One of my dad’s most realistic war stories was just a sentence long. He never really liked fireworks displays like you see on the 4th of July. “I saw enough of that in Belgium,” he said.
The reality of war was something I could count on from Barry and my father. They were kind men who both knew the horrors of explosions, chaos, and the cruelty of death and injury from wars. They were both skeptical of jingoism — which squanders precious blood and resources and is false patriotism masquerading as the real thing.
I honor not just their wartime service but the strength of their postwar reflections on what war — and patriotism and responsible good citizenship — is really about.
I know a priest who says the churchgoers who complain the most are the C&E (Christmas and Easter) Catholics.
They show up twice a year. It’s crowded. It’s hard to find a place to park or sit. They are often seated in overflow rooms only to see the service on a big screen. This brings them no peace or spiritual serenity.
Let this be a lesson to all. If you want to enjoy someplace, go in the off-season. Christmas and Easter are to Christianity what the 4th of July is to patriotism, what New Year’s Eve is for a night out for a drink.
It’s like judging the retail shopping experience based only on Black Friday.
A faith walk is most meaningful in the quiet moments. Judge your church experience on the second Sunday in April, not Christmas Eve or Easter.
Anyway, a spiritual journey is ongoing. It is the accumulation of every step along the way. If you wait for the big, showbiz holidays, then it’s too late, like waiting till your kid is 14 to talk about sex, versus setting an example with open discussion beginning when they are 3.
Imagine if you exercised only two days a year, then complained because you still gained weight!y.
So try not to be so obvious. Instead of volunteering at a soup kitchen on Christmas Eve, do it on some random Wednesday in February, or a Thursday in July, or a Monday in August. That’s when they need the most help. That’s when you’ll do the most good.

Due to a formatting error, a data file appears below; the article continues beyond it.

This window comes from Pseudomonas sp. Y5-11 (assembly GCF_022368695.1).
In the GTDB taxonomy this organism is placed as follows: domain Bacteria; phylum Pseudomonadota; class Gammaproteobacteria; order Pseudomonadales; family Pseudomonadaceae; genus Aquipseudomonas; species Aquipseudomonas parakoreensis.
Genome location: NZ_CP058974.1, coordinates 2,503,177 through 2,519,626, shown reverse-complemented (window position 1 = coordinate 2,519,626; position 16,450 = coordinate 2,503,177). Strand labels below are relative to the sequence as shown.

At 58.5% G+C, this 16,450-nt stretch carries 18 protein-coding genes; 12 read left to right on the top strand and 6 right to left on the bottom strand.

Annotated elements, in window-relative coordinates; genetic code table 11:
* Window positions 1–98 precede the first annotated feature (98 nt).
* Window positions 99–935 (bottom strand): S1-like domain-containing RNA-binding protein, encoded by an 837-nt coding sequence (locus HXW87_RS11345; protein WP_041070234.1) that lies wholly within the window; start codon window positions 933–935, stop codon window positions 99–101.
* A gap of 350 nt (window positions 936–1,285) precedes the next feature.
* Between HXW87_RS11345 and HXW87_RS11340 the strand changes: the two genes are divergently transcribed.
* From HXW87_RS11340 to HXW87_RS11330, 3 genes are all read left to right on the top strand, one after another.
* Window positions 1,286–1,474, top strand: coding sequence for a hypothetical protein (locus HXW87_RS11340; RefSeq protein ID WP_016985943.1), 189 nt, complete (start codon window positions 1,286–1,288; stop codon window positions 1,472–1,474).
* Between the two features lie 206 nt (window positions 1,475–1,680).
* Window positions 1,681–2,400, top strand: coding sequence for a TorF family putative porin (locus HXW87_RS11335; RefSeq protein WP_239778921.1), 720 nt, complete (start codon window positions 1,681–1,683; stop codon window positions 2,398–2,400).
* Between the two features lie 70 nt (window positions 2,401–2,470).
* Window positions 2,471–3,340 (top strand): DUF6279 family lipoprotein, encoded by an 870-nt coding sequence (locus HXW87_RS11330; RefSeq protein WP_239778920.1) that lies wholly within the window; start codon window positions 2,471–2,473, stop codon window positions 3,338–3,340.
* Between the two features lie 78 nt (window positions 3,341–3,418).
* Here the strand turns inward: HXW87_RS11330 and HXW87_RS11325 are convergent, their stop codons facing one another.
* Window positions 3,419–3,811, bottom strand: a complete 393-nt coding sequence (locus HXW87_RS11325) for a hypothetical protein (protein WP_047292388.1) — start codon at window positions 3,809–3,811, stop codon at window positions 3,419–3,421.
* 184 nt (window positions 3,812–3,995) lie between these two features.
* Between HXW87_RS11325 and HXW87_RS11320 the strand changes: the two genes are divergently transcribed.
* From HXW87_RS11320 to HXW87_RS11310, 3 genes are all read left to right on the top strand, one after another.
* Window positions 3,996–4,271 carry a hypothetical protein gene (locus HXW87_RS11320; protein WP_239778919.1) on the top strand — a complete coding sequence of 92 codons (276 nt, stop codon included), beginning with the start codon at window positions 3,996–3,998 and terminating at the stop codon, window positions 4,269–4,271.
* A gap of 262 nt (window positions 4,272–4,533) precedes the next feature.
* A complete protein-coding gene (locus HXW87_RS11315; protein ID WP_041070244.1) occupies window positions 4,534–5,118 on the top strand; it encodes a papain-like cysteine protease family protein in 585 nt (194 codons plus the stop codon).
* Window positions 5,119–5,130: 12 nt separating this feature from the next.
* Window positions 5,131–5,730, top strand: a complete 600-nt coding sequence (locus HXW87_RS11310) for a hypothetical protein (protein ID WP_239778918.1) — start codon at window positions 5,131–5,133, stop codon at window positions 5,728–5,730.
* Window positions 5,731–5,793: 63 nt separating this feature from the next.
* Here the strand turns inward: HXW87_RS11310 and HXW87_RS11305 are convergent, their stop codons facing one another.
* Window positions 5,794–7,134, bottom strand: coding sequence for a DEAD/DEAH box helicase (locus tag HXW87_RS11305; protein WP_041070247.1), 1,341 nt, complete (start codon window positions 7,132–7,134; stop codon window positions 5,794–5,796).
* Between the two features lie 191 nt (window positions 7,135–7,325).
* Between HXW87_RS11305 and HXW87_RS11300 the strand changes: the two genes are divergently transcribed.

Then on Christmas, sleep in. Besides, at church, they need all the seating they can get.
Old dog early morning back yard
It’s before 6am and I let Amy the dog out into the back yard.
Everything is put away for the winter.
The patio table. Chairs. Grill. Fire pit.
Most of the leaves are raked, but there are always leaves left behind. Nature’s way of saying, “I win.”
The back yard will be just like this when I look on it for the last time.
Except then, I will think of everything that has been here:
Trampoline. Volleyball net. Swing set. Sandbox. Little swimming pool.
Little girls dancing, cartwheeling and cheerleading. Kicking soccer balls.
I’ll remember the few times they begrudgingly mowed the lawn.
Now it is barren. The old dog trots out into the twilight.
Amy, the 15-year-old schnoodle, has a relationship with this space, sniffing at the corners.
Barking at possum in the patch of woods beyond the bent but functional wire fence.
Chasing, never catching, squirrels.
Then there was the time she met the skunk, and my late night Googling taught me that a shot of hydrogen peroxide with dish soap is better than tomato soup.
And the time when a baby jaybird fell into the trampoline. When I tried to set the bird free, it’s mother dive bombed right into my head.
I backed off. Nature wins again.
Please, Amy, go relieve yourself in the yard and come back so I can sit in my chair, sip coffee and read a little before I no longer own the day.
But Amy takes her time.
Just as a watched pot never boils, the old dog won’t return if I stand guard at the door.
So I look away for a few moments, then look back, and the old dog is right there on the back door stoop, waiting to come back in.
Now I am in my chair with coffee and early-morning book.
The old dogs hobbles upstairs, nails on the hardwood steps that need refinishing, returning to the bedroom where she sleeps with my wife, in my old spot.
Mark Morelli is a New York Times Bestseller reader.